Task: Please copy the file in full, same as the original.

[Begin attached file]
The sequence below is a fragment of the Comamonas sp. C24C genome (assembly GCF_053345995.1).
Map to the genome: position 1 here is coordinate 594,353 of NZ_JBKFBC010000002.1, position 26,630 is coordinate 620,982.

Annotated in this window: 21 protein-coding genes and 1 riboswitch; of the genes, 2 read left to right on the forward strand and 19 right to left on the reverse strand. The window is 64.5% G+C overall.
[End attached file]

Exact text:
The sequence below is a fragment of the Comamonas sp. C24C genome (assembly GCF_053345995.1).
Map to the genome: position 1 here is coordinate 594,353 of NZ_JBKFBC010000002.1, position 26,630 is coordinate 620,982.

Annotated in this window: 21 protein-coding genes and 1 riboswitch; of the genes, 2 read left to right on the forward strand and 19 right to left on the reverse strand. The window is 64.5% G+C overall.